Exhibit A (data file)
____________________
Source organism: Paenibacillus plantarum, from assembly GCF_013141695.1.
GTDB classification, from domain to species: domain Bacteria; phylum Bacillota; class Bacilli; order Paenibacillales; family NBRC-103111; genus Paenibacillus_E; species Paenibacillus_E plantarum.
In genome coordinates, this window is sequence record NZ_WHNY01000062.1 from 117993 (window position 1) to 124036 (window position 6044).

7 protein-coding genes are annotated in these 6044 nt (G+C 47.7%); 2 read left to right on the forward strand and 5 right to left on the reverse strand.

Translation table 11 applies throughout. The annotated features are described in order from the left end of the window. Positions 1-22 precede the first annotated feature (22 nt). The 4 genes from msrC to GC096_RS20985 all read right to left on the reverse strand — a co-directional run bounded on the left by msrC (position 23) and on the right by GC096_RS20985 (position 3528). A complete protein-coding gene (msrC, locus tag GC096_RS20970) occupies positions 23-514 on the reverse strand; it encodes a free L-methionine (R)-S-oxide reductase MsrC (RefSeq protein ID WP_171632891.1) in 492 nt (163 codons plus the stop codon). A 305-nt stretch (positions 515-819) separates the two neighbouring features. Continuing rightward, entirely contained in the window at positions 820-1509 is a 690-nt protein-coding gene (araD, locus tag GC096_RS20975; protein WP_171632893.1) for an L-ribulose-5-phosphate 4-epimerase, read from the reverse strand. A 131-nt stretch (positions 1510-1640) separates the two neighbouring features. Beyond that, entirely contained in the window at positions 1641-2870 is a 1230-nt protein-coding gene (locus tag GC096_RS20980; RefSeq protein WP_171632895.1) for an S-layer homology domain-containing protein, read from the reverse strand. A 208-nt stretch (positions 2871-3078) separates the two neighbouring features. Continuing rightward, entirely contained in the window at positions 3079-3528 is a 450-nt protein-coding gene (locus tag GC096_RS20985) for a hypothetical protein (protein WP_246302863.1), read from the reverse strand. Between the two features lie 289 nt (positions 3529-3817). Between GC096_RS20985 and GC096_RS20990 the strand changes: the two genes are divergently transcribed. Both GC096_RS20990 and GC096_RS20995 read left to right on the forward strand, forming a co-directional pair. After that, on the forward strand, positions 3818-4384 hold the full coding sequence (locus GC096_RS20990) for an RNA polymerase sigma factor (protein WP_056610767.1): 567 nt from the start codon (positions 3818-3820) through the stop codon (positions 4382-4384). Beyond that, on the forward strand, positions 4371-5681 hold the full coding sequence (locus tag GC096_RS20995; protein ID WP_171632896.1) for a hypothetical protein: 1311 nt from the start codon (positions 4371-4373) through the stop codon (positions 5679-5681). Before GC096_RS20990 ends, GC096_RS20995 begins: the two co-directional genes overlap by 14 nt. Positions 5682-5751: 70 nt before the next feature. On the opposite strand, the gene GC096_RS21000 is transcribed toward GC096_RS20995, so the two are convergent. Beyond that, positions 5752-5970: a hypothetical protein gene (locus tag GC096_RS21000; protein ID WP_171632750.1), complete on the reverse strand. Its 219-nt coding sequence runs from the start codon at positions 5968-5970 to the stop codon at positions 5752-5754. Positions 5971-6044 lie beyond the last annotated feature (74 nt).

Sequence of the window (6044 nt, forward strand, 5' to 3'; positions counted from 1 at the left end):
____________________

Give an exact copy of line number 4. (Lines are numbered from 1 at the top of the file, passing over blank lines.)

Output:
7 protein-coding genes are annotated in these 6044 nt (G+C 47.7%); 2 read left to right on the forward strand and 5 right to left on the reverse strand.